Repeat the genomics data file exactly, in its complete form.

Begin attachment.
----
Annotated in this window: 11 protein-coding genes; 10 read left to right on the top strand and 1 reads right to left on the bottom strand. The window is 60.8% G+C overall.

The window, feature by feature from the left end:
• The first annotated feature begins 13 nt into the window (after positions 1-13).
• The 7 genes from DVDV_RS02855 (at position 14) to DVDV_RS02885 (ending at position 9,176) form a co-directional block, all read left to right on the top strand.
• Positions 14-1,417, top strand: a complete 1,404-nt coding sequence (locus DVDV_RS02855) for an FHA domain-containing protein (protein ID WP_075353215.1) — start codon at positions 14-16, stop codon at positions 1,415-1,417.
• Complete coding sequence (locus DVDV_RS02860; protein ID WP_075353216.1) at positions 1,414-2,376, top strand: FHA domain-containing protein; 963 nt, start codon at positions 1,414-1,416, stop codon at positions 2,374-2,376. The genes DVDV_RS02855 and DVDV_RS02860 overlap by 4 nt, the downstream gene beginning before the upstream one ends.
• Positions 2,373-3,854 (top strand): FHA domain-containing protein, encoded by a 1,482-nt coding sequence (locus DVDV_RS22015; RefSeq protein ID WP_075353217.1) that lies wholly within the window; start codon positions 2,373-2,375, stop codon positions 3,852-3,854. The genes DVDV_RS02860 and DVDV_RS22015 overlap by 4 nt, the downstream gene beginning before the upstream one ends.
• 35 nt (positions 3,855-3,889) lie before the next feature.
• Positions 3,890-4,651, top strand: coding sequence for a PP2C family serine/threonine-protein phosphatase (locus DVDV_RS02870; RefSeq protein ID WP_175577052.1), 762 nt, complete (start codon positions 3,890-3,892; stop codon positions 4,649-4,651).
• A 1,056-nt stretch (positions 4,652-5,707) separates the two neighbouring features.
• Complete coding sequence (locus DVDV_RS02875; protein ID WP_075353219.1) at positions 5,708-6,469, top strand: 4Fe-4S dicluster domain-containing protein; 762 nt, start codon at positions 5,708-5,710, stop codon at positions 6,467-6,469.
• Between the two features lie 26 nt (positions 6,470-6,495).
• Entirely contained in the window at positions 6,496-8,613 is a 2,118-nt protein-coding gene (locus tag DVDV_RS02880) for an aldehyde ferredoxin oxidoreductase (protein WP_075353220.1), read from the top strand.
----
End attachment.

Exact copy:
Annotated in this window: 11 protein-coding genes; 10 read left to right on the top strand and 1 reads right to left on the bottom strand. The window is 60.8% G+C overall.

The window, feature by feature from the left end:
• The first annotated feature begins 13 nt into the window (after positions 1-13).
• The 7 genes from DVDV_RS02855 (at position 14) to DVDV_RS02885 (ending at position 9,176) form a co-directional block, all read left to right on the top strand.
• Positions 14-1,417, top strand: a complete 1,404-nt coding sequence (locus DVDV_RS02855) for an FHA domain-containing protein (protein ID WP_075353215.1) — start codon at positions 14-16, stop codon at positions 1,415-1,417.
• Complete coding sequence (locus DVDV_RS02860; protein ID WP_075353216.1) at positions 1,414-2,376, top strand: FHA domain-containing protein; 963 nt, start codon at positions 1,414-1,416, stop codon at positions 2,374-2,376. The genes DVDV_RS02855 and DVDV_RS02860 overlap by 4 nt, the downstream gene beginning before the upstream one ends.
• Positions 2,373-3,854 (top strand): FHA domain-containing protein, encoded by a 1,482-nt coding sequence (locus DVDV_RS22015; RefSeq protein ID WP_075353217.1) that lies wholly within the window; start codon positions 2,373-2,375, stop codon positions 3,852-3,854. The genes DVDV_RS02860 and DVDV_RS22015 overlap by 4 nt, the downstream gene beginning before the upstream one ends.
• 35 nt (positions 3,855-3,889) lie before the next feature.
• Positions 3,890-4,651, top strand: coding sequence for a PP2C family serine/threonine-protein phosphatase (locus DVDV_RS02870; RefSeq protein ID WP_175577052.1), 762 nt, complete (start codon positions 3,890-3,892; stop codon positions 4,649-4,651).
• A 1,056-nt stretch (positions 4,652-5,707) separates the two neighbouring features.
• Complete coding sequence (locus DVDV_RS02875; protein ID WP_075353219.1) at positions 5,708-6,469, top strand: 4Fe-4S dicluster domain-containing protein; 762 nt, start codon at positions 5,708-5,710, stop codon at positions 6,467-6,469.
• Between the two features lie 26 nt (positions 6,470-6,495).
• Entirely contained in the window at positions 6,496-8,613 is a 2,118-nt protein-coding gene (locus tag DVDV_RS02880) for an aldehyde ferredoxin oxidoreductase (protein WP_075353220.1), read from the top strand.